• Almost Can See it - Djibouti - Oualid Khelifi - Multimedia Author
    Not all Yemeni refugees in Djibouti have accepted the conditions of living in Markazi camp. After fleeing their country, some find themselves fleeing again the omnipresent feeling of abnormality. So they decide to head to the city. Despite tight road controls by Djibouti's authorities to keep refugees fleeing from Yemen inside Markazi camp in Obock, many attempt to smuggle themselves to the capital hiding in containers and trucks.
  • Almost Can See it - Djibouti - Oualid Khelifi - Multimedia Author
    In the capital Djibouti city, the exact number of those who fled Yemen is unknown. Some consider Djibouti as a mere transit country, others fear to register with local authorities and be eventually forced to live in camps. Some remain entirely in the dark as to what's next.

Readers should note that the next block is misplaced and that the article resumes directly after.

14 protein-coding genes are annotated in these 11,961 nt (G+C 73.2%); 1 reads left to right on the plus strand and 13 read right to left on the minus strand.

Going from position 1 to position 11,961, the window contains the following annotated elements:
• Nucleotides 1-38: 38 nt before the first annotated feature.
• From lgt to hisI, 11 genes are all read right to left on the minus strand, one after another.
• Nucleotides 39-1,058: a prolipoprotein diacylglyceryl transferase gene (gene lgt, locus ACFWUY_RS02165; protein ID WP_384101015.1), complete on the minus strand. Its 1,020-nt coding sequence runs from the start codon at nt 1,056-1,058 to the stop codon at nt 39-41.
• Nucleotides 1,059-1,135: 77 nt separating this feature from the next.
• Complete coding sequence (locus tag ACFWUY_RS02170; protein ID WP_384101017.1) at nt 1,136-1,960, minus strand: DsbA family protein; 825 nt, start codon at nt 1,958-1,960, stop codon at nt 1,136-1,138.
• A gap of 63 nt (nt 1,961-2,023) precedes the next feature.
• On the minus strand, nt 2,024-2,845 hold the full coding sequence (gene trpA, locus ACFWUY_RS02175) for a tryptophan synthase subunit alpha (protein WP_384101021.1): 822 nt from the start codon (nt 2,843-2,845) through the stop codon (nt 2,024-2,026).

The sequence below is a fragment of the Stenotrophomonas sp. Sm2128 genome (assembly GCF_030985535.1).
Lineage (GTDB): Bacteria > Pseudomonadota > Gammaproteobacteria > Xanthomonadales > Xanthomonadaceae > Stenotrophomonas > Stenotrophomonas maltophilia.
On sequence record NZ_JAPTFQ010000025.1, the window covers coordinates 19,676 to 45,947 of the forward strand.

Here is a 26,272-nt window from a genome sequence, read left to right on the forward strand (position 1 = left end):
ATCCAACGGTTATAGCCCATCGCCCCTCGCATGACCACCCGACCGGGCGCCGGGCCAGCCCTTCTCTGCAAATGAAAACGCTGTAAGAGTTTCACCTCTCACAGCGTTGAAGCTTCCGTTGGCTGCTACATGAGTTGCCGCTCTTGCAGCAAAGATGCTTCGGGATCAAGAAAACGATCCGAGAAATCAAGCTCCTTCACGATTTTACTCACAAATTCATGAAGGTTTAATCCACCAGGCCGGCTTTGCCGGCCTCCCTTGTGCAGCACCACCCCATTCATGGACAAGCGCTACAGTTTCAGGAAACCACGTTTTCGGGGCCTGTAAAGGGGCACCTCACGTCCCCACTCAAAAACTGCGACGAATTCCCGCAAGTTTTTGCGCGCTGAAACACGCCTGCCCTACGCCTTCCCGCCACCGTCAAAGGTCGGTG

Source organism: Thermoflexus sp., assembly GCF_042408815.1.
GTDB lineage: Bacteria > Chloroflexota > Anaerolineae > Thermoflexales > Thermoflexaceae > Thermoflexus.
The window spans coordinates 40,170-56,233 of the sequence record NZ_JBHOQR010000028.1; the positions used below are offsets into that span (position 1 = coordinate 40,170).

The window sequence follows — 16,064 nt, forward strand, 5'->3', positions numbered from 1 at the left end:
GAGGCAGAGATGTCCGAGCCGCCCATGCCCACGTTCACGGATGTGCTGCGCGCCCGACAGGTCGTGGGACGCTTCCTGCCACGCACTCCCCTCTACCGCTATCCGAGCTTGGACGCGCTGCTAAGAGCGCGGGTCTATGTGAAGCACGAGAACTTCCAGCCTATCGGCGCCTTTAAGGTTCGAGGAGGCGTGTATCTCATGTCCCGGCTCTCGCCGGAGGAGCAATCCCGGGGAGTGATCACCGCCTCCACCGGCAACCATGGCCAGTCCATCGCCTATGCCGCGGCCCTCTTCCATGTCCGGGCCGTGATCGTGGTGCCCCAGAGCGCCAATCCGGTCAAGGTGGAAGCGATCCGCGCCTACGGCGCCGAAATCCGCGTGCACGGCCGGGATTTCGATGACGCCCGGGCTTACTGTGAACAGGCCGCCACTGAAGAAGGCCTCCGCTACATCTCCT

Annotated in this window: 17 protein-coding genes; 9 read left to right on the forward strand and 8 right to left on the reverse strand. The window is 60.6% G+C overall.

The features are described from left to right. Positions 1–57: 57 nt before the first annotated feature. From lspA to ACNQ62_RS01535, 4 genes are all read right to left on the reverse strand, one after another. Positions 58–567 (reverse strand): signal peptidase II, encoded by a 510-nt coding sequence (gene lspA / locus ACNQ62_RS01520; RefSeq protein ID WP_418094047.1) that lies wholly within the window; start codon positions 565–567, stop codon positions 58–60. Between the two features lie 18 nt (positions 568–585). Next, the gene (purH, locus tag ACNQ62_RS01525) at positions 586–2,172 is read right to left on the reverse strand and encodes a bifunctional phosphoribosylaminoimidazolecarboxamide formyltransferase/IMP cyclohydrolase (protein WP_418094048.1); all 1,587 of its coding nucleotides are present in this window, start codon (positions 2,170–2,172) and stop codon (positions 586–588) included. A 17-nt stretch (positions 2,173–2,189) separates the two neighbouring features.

• Almost Can See it - Djibouti - Oualid Khelifi - Multimedia Author
    Not all who fled Yemen are from a Yemeni origin. Iraqui refugee Maher Mahmoud Alwan, 51, fled Yemen in July 2015. As a painter, he had already lived in exile for 20 years, mostly in Yemen. Each of his paintings remind him of “one chapter in the long journey of exile. I am left with faces, people, expressions, emotions, but no land to link memories to”, he said.
  • Almost Can See it - Djibouti - Oualid Khelifi - Multimedia Author